You are a landlord. You are not a ‘professional landlord’ (i.e. you do not have a large portfolio and landlording is not your main business). You have paid commission to your agent (who may or may not be Foxtons) in the past, even though they were not managing the property. The commission was charged under a clause which was buried in the small print of your agency agreement and not drawn to your attention before you signed. In the light of the Foxtons case decision, you want to reclaim it. What should you do?
Initially, the answer is “not much”, as the recent decision is not necessarily the end of the story. First, the Judge states at the end of his judgement that the practical consequences of his decision are yet to be either agreed between the OFT and Foxtons, or will be the subject of a further hearing. So that needs to be sorted out.
Second, this was a High Court decision, and High Court decisions can be overturned on appeal to the Court of Appeal, (and possibly then again on an appeal to the House of Lords). At the present time, we don’t know whether Foxtons will appeal or not.
Whether Foxtons appeal will probably depend on the decision in the other big (even bigger) OFT unfair contract terms litigation, which is the case against the banks on bank charges. There is a House of Lords decision due out at some stage on this (the case was heard at the end of June), so we all need to wait and see what happens.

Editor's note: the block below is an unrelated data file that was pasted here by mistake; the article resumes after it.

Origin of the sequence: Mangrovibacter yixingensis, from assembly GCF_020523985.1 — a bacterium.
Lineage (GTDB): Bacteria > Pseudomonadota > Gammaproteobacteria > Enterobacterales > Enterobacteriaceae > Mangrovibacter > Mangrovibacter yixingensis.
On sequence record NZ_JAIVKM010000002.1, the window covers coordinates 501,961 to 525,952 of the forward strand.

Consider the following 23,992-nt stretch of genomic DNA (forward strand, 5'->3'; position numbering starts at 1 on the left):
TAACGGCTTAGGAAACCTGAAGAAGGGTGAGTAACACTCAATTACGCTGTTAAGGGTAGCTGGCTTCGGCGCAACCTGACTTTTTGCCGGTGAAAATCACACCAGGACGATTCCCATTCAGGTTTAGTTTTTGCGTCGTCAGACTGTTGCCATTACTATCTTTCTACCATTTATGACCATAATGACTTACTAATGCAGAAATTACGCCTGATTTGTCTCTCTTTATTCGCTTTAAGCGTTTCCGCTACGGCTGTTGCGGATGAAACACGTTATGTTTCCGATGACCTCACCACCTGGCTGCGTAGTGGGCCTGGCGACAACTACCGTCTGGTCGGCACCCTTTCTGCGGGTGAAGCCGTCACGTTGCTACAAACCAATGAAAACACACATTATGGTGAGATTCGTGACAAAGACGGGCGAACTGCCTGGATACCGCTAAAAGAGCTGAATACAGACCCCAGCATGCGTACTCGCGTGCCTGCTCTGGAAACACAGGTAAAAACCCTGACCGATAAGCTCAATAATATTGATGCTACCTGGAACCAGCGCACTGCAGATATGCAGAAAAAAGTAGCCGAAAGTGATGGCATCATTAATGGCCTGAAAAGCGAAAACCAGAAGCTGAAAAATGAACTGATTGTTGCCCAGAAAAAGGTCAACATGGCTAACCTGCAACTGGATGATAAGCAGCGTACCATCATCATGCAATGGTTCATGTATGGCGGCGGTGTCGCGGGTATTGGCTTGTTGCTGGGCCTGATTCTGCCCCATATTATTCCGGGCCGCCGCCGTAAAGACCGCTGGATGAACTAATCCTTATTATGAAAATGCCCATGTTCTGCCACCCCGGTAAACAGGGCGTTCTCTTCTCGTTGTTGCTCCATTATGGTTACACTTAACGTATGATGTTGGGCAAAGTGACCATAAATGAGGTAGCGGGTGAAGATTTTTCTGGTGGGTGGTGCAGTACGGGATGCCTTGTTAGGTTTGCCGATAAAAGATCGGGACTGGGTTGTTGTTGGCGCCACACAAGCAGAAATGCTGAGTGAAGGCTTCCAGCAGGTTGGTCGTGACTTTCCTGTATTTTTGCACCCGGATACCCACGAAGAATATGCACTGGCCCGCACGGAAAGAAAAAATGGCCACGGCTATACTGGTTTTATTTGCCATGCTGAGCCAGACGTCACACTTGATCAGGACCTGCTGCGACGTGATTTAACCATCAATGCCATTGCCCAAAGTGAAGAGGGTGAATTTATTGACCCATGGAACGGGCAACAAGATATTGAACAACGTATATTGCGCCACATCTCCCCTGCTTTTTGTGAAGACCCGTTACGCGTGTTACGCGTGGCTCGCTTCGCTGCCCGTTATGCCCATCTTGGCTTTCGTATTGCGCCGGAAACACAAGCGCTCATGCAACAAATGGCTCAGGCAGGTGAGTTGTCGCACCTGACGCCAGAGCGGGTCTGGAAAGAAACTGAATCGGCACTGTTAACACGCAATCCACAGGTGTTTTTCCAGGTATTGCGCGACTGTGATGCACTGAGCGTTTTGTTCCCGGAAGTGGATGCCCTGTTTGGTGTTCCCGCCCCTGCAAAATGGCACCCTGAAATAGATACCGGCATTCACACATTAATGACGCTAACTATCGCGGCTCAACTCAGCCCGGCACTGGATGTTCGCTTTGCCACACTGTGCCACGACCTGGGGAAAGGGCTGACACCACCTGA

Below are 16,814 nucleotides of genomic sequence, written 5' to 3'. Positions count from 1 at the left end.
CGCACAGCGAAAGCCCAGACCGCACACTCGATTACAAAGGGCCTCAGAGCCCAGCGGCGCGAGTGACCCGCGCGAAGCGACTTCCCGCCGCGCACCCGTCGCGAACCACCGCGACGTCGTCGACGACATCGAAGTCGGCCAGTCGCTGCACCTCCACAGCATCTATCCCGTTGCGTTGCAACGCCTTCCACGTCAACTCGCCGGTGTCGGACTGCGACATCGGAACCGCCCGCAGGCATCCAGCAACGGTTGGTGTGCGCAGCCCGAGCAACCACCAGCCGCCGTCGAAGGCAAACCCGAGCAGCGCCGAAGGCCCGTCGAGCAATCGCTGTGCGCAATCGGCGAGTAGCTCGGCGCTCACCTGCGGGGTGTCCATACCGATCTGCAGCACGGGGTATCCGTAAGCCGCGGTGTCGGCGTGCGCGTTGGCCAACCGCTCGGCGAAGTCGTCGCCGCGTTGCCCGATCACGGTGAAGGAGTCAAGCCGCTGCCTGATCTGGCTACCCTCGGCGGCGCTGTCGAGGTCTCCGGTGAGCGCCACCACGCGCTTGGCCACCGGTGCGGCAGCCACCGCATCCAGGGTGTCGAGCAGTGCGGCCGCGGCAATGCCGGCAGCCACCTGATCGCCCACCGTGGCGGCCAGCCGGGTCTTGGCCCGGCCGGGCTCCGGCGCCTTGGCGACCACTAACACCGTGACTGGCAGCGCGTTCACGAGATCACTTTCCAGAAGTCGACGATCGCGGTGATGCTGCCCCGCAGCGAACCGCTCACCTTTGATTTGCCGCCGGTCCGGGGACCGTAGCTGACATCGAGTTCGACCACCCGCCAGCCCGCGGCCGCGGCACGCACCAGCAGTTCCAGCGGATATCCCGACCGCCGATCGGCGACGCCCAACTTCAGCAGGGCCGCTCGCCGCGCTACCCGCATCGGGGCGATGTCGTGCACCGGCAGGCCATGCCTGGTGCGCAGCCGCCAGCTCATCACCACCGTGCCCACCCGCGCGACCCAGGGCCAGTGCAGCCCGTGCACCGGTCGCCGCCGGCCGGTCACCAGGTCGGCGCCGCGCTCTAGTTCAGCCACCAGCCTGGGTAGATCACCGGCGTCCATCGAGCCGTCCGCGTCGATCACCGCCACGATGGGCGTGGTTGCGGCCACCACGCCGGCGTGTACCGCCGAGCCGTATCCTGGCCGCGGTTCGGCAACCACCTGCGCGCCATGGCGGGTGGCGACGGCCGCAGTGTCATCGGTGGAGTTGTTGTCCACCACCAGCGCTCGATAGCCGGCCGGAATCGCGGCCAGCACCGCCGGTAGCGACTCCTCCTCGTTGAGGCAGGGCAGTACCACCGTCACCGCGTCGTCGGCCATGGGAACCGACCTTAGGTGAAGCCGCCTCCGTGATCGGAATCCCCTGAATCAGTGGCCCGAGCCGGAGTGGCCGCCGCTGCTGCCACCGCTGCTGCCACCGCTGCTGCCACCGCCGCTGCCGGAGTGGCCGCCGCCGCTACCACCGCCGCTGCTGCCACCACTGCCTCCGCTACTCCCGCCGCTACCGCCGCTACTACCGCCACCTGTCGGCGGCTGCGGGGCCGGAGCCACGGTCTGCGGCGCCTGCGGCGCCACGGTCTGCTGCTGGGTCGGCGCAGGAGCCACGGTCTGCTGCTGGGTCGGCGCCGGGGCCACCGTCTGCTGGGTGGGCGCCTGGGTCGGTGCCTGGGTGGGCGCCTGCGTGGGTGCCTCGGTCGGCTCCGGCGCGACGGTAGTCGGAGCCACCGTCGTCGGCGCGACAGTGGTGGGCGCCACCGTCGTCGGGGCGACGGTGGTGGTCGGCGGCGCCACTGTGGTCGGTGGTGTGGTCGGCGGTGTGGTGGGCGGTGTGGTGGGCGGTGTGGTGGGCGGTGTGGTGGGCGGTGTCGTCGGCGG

So overall it is tricky to predict the final outcome in the Foxtons case and how it will affect other clauses providing for commission on renewals in non managed agency contracts. My gut feeling is that Mr Justice Mann got it right in his decision in the Foxtons case, so far as it went, and I think it is unlikely a court will want to substantially alter his judgement (other than perhaps to take it further).
However I am not so sure that the House of Lords (or the Supreme Court as we will shortly have to call it) will feel very happy about coming to a similar sort of decision in the banks case, if this will require banks to pay back millions of pounds in charges to customers, at a time when most of the banks are still a bit fragile after the crash. It is not unknown for HL decisions to be influenced by politics (for example Lord Hoffmans judgement in Birmingham City Council v. Oakley ).
So what should landlords do? Well I agree with others posting on this subject (for example the National Landlords Association and the Residential Landlords Association) which is that they should send a letter now to their agents, requesting them to return the commission paid within 14 days, to establish their claim. However once this is done, my advice is then to wait and see what happens. I will keep posting on this topic, and will try to keep you up to date, as will the landlords associations.
If though, your agent was Foxtons under one of their old agreements criticised by the Judge, or if your agent had a very similar clause which was buried in the small print of your agency agreement, and you don’t want to wait, you could consider issuing proceedings now to get a place in the queue of similar cases in the County Court that is no doubt building up. However, no-one can be certain of anything at present, and always bear in mind that if you lose your case, you may have to pay your agents’ legal costs.